The survey commissioned by the BBC found that 52% disagreed with the statement that "the internet is a safe place to express my opinions".
Researchers also found that one in three people do not feel free from government surveillance, with US citizens the most concerned about snooping in the wake of the National Security Agency scandal.
Belief in media freedom has also fallen in recent years, according to the study. Since 2007, internet user confidence that the media in their country has the freedom to report accurately has fallen by 19%.
The findings come after two people were jailed earlier this year for sending death threats to a journalist campaigning to have Jane Austen placed on the new £5 note.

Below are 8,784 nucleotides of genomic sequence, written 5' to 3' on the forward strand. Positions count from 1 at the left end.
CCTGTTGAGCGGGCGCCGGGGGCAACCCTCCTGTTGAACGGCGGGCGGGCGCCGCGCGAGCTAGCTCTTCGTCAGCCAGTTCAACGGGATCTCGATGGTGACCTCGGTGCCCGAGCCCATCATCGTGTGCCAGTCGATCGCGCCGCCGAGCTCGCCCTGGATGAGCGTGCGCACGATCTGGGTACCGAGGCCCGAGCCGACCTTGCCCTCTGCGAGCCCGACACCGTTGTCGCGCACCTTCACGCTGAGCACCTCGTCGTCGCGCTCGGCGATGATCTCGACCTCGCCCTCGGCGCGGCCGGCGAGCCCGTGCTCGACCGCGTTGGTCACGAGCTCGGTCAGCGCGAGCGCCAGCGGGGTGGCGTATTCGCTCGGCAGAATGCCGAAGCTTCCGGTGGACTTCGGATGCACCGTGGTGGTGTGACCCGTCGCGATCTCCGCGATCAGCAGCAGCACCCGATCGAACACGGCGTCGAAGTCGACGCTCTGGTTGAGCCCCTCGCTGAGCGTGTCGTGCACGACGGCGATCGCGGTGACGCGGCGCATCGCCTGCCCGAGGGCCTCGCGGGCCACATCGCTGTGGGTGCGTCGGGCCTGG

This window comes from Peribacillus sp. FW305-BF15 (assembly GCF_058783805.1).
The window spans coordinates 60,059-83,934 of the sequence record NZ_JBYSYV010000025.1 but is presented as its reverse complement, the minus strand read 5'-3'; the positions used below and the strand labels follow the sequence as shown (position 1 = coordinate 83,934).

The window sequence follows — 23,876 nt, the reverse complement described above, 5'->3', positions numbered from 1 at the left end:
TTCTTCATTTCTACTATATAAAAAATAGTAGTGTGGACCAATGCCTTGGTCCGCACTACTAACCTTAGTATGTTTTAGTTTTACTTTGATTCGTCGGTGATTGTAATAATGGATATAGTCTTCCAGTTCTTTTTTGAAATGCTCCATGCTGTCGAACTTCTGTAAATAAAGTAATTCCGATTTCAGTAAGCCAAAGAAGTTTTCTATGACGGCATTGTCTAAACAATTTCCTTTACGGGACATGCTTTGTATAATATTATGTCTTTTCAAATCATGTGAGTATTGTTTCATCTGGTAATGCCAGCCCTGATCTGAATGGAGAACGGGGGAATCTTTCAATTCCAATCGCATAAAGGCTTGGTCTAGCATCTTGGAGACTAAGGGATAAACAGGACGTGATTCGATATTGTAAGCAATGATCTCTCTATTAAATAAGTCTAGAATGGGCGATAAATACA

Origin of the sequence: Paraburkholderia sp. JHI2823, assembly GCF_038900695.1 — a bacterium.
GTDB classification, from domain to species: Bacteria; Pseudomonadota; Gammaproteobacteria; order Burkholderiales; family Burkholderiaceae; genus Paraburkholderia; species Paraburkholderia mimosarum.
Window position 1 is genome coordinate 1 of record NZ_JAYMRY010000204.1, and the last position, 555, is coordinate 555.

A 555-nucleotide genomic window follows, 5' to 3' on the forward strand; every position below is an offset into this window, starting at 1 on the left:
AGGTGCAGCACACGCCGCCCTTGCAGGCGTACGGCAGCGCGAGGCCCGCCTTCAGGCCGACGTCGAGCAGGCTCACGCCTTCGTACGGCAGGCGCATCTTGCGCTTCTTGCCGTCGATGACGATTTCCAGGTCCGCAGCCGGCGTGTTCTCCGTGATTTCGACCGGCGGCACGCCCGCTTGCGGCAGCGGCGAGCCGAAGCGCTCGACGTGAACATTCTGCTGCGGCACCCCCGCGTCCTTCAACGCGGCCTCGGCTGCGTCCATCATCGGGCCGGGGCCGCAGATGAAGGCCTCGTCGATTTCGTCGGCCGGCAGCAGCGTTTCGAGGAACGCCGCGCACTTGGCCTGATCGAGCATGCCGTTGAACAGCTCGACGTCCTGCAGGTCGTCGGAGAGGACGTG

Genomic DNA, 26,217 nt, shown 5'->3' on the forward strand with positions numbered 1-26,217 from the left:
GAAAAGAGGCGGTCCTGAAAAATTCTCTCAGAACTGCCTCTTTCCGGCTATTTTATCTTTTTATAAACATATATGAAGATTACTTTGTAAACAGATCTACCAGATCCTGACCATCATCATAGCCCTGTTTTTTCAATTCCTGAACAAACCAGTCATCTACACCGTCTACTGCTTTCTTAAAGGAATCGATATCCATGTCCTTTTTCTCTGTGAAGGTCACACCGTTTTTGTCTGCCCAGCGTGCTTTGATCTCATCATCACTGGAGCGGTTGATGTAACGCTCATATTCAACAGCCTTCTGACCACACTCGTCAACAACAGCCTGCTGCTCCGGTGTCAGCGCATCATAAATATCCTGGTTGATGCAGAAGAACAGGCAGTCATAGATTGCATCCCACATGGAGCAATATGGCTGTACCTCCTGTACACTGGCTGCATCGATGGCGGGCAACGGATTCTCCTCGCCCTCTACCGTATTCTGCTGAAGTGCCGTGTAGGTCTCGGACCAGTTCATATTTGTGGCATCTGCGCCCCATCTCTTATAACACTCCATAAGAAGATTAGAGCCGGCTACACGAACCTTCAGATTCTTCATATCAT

Tony Neate, chief executive of getsafeonline.org - a government support group for using the internet safely - said: "The internet is a fantastic forum for discussion and debate, enabling us to connect with people from nations all over the world and hear differing opinions.
"In the UK we are fortunate enough to enjoy freedom of expression but this isn't the case in all countries."
Last week, the Turkish government banned YouTube from the country, following a similar move with social network Twitter, after it claimed the sites were unfairly spreading anti-government propaganda.
The country's journalist union and bar association responded with court action citing a right to freedom of expression after audio files were leaked online allegedly linking government officials to corruption.
While Turks have found ways around the ban, neither is yet to be lifted, despite a court ruling against the government on the Twitter ban.